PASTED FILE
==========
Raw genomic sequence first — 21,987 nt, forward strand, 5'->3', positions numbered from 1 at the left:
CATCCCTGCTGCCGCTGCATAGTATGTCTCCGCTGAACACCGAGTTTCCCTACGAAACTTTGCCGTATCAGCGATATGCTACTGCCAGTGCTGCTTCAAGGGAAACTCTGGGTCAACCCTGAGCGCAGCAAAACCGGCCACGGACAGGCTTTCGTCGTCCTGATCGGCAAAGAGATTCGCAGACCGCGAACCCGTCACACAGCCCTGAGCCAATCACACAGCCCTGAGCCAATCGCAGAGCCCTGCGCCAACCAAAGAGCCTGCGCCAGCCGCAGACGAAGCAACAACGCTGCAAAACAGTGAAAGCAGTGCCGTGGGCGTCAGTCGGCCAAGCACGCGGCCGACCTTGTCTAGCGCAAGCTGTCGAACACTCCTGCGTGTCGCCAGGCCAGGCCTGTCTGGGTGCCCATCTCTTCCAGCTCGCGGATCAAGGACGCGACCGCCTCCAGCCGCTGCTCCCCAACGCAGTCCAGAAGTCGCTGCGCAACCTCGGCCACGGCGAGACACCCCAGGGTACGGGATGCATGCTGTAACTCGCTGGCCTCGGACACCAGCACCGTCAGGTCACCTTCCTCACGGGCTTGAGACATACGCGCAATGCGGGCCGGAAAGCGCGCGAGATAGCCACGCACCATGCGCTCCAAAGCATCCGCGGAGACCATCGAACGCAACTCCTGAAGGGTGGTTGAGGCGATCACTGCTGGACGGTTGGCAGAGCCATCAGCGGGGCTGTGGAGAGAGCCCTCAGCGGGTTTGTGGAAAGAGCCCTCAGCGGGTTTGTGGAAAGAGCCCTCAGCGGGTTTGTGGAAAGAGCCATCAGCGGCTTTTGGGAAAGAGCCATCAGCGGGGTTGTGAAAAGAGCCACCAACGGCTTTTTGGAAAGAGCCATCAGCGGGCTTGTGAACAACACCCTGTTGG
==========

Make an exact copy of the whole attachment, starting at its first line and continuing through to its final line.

Raw genomic sequence first — 21,987 nt, forward strand, 5'->3', positions numbered from 1 at the left:
CATCCCTGCTGCCGCTGCATAGTATGTCTCCGCTGAACACCGAGTTTCCCTACGAAACTTTGCCGTATCAGCGATATGCTACTGCCAGTGCTGCTTCAAGGGAAACTCTGGGTCAACCCTGAGCGCAGCAAAACCGGCCACGGACAGGCTTTCGTCGTCCTGATCGGCAAAGAGATTCGCAGACCGCGAACCCGTCACACAGCCCTGAGCCAATCACACAGCCCTGAGCCAATCGCAGAGCCCTGCGCCAACCAAAGAGCCTGCGCCAGCCGCAGACGAAGCAACAACGCTGCAAAACAGTGAAAGCAGTGCCGTGGGCGTCAGTCGGCCAAGCACGCGGCCGACCTTGTCTAGCGCAAGCTGTCGAACACTCCTGCGTGTCGCCAGGCCAGGCCTGTCTGGGTGCCCATCTCTTCCAGCTCGCGGATCAAGGACGCGACCGCCTCCAGCCGCTGCTCCCCAACGCAGTCCAGAAGTCGCTGCGCAACCTCGGCCACGGCGAGACACCCCAGGGTACGGGATGCATGCTGTAACTCGCTGGCCTCGGACACCAGCACCGTCAGGTCACCTTCCTCACGGGCTTGAGACATACGCGCAATGCGGGCCGGAAAGCGCGCGAGATAGCCACGCACCATGCGCTCCAAAGCATCCGCGGAGACCATCGAACGCAACTCCTGAAGGGTGGTTGAGGCGATCACTGCTGGACGGTTGGCAGAGCCATCAGCGGGGCTGTGGAGAGAGCCCTCAGCGGGTTTGTGGAAAGAGCCCTCAGCGGGTTTGTGGAAAGAGCCCTCAGCGGGTTTGTGGAAAGAGCCATCAGCGGCTTTTGGGAAAGAGCCATCAGCGGGGTTGTGAAAAGAGCCACCAACGGCTTTTTGGAAAGAGCCATCAGCGGGCTTGTGAACAACACCCTGTTGG